Victims of domestic abuse in same-sex relationships need support from workers with an understanding of the complex issues involved if they are to get adequate help, an LGBT charity claim.
The Lesbian and Gay Foundation also backed calls from a Manchester City Council report to improve services available to victims of domestic abuse in same-sex relationships.
A report from the council’s Communities Scrutiny Committee revealed a lack of recognition of domestic violence in LGBT relationships and a gap in services.
Lucy Rolfe, Wellbeing Manager of The Lesbian and Gay Foundation, explained that it’s important people have ‘choice’.
She said: “We always recognise that we cannot provide absolutely everything that LGB&T people might need in their lifetime and it’s important that if someone accesses a mainstream service then they also get a really good quality service and an appropriate level of support from someone who’s got an understanding of what kind issues they might be experiencing.
“For example for someone who’s in a same sex relationship who’s experiencing domestic abuse, the abusive partner might use outing them as a way of controlling them and as a way of keeping them isolated from other people so it’s important that mainstream services have got an understanding that that can be a really big issue to some people.”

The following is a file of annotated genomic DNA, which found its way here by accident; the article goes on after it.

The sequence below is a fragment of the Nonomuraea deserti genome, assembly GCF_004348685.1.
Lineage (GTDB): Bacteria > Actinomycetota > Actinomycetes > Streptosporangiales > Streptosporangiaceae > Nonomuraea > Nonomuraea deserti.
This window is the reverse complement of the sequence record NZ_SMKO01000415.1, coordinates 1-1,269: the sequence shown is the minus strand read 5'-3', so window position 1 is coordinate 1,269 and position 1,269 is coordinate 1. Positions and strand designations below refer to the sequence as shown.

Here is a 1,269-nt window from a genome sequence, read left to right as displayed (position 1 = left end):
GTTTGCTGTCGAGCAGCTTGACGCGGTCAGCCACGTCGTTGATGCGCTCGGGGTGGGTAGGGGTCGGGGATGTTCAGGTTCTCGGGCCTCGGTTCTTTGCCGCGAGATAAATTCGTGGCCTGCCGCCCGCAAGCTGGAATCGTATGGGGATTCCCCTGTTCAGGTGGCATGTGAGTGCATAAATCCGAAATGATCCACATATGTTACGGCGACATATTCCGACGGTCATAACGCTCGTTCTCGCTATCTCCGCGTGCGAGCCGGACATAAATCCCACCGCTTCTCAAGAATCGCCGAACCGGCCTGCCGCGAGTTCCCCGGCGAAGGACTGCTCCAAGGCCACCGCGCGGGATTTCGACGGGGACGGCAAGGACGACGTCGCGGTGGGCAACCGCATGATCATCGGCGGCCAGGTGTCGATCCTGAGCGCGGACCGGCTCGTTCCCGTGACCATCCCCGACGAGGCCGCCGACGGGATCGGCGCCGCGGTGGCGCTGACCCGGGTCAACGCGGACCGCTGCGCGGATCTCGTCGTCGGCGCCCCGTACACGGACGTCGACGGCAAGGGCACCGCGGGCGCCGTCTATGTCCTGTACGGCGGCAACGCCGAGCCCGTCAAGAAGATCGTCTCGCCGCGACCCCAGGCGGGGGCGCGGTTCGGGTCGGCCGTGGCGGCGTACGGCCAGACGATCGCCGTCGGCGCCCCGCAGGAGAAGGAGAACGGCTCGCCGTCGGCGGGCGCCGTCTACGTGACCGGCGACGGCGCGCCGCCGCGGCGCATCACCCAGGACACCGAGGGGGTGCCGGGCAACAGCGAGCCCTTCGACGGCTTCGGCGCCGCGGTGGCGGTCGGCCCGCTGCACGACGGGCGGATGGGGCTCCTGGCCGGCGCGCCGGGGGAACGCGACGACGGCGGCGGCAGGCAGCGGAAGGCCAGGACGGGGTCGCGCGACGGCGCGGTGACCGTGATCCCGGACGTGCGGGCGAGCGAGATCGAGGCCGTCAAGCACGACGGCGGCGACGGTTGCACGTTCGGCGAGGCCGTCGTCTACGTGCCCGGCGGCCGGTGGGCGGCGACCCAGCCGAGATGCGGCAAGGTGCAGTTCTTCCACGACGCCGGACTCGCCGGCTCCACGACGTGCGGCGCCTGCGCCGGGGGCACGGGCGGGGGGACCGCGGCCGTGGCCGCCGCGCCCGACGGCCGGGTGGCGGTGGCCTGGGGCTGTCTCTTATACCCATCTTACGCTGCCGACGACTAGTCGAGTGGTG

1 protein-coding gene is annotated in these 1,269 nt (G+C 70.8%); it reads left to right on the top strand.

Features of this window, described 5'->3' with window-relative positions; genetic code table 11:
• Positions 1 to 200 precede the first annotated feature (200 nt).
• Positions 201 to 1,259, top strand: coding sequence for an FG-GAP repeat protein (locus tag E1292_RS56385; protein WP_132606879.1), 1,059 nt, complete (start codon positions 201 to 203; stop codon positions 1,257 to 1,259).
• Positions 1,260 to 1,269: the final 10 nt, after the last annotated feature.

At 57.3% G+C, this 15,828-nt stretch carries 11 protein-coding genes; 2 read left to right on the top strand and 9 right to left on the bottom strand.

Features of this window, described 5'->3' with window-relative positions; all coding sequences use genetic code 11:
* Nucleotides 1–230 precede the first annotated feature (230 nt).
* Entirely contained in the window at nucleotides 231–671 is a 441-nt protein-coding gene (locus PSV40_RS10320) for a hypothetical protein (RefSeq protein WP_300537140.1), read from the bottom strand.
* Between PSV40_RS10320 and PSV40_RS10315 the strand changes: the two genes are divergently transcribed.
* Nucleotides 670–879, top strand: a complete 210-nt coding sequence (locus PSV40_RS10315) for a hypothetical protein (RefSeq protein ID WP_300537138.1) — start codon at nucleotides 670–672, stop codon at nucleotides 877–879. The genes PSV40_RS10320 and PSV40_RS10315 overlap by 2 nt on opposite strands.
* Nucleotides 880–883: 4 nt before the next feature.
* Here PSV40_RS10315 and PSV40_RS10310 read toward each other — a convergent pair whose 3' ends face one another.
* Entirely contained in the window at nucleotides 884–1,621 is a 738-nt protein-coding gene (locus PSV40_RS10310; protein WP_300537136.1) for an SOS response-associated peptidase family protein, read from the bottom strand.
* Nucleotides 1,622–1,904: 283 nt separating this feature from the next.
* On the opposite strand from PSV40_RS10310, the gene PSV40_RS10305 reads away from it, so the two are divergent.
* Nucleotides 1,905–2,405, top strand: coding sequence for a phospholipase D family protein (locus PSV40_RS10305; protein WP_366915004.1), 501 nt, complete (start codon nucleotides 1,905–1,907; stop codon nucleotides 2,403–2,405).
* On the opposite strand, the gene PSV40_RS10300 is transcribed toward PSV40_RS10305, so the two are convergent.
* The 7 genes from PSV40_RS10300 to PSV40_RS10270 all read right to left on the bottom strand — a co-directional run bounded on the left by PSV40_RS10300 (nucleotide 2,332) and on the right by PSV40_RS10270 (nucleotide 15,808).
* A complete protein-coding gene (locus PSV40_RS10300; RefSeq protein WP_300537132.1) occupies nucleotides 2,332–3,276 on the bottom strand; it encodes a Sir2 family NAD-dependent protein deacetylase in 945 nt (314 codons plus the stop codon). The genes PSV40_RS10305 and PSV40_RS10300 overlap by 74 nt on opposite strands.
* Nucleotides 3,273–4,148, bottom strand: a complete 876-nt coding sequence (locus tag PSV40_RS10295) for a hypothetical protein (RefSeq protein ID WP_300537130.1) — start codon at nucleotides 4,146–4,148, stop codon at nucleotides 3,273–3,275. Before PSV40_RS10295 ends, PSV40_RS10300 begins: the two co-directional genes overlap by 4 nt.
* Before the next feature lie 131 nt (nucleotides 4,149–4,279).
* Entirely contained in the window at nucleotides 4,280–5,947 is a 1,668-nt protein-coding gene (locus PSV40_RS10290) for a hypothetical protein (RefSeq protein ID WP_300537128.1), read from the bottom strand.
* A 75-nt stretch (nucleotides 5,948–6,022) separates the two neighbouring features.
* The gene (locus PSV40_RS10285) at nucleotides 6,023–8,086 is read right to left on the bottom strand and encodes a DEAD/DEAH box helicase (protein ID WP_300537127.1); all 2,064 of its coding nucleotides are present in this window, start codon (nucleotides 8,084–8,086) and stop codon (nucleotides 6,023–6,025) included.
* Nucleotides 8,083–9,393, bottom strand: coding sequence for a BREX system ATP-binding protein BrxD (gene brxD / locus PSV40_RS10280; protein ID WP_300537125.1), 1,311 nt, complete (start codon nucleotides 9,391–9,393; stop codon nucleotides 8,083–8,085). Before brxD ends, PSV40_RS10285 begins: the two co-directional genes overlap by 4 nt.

Watch MM’s Dan Holland chat to Lucy Rolfe below (additional filming by Nick Hughes):
The report, released last month, says that those consulted were keen to explore LGBT inclusion within mainstream domestic abuse services as well as the introduction of specific same-sex services.
Ms Rolfe added: “We get a lot of people who come here because when they come through the front door for them it’s almost like coming out already, they don’t then have to explain their sexual orientation to anyone.
“One of the ways in which perpetrators of abuse exert power and control over someone is to isolate them, so they might become disconnected from friends and family. So it could be that they literally have not got anyone who they can go and talk to, who they trust.”
A report constructed by the charity CAADA (Co-ordinated Action Against Domestic Abuse) last year revealed that the prevalence of domestic abuse in lesbians and gay relationships is about the same as experienced by heterosexual women.
For LGBT abuse victims, support is available at Broken Rainbow on 0300 999 5428. The Men’s Advice Line, 0808 801 0327, offers help for men of any sexuality suffering from abuse. The National Domestic Violence Helpline can be called on 0808 2000 247.
Main image courtesy of Anthony Kelly, with thanks.